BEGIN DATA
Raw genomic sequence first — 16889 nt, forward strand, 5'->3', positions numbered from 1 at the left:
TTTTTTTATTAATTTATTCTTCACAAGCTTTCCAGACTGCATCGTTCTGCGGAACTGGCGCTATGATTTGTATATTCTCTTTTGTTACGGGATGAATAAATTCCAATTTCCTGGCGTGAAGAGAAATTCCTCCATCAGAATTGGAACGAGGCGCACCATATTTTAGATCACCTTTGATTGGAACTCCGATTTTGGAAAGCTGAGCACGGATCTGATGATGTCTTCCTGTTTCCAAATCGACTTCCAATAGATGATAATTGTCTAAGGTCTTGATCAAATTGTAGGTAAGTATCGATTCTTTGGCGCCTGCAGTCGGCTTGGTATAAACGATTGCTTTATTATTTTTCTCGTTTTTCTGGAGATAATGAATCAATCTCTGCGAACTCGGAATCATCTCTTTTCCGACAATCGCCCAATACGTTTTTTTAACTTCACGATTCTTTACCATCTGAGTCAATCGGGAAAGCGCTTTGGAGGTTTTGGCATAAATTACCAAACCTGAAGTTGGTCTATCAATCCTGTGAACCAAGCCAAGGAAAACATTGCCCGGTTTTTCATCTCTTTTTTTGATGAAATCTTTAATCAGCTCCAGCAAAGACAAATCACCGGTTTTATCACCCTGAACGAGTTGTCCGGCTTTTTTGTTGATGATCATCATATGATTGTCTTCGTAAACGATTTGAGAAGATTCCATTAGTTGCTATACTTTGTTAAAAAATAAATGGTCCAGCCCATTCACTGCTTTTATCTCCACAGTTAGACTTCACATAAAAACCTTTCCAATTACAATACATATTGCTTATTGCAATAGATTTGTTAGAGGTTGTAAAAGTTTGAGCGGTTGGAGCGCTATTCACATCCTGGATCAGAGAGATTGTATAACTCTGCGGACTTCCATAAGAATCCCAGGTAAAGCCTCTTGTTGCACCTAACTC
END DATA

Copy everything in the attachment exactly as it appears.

Raw genomic sequence first — 16889 nt, forward strand, 5'->3', positions numbered from 1 at the left:
TTTTTTTATTAATTTATTCTTCACAAGCTTTCCAGACTGCATCGTTCTGCGGAACTGGCGCTATGATTTGTATATTCTCTTTTGTTACGGGATGAATAAATTCCAATTTCCTGGCGTGAAGAGAAATTCCTCCATCAGAATTGGAACGAGGCGCACCATATTTTAGATCACCTTTGATTGGAACTCCGATTTTGGAAAGCTGAGCACGGATCTGATGATGTCTTCCTGTTTCCAAATCGACTTCCAATAGATGATAATTGTCTAAGGTCTTGATCAAATTGTAGGTAAGTATCGATTCTTTGGCGCCTGCAGTCGGCTTGGTATAAACGATTGCTTTATTATTTTTCTCGTTTTTCTGGAGATAATGAATCAATCTCTGCGAACTCGGAATCATCTCTTTTCCGACAATCGCCCAATACGTTTTTTTAACTTCACGATTCTTTACCATCTGAGTCAATCGGGAAAGCGCTTTGGAGGTTTTGGCATAAATTACCAAACCTGAAGTTGGTCTATCAATCCTGTGAACCAAGCCAAGGAAAACATTGCCCGGTTTTTCATCTCTTTTTTTGATGAAATCTTTAATCAGCTCCAGCAAAGACAAATCACCGGTTTTATCACCCTGAACGAGTTGTCCGGCTTTTTTGTTGATGATCATCATATGATTGTCTTCGTAAACGATTTGAGAAGATTCCATTAGTTGCTATACTTTGTTAAAAAATAAATGGTCCAGCCCATTCACTGCTTTTATCTCCACAGTTAGACTTCACATAAAAACCTTTCCAATTACAATACATATTGCTTATTGCAATAGATTTGTTAGAGGTTGTAAAAGTTTGAGCGGTTGGAGCGCTATTCACATCCTGGATCAGAGAGATTGTATAACTCTGCGGACTTCCATAAGAATCCCAGGTAAAGCCTCTTGTTGCACCTAACTC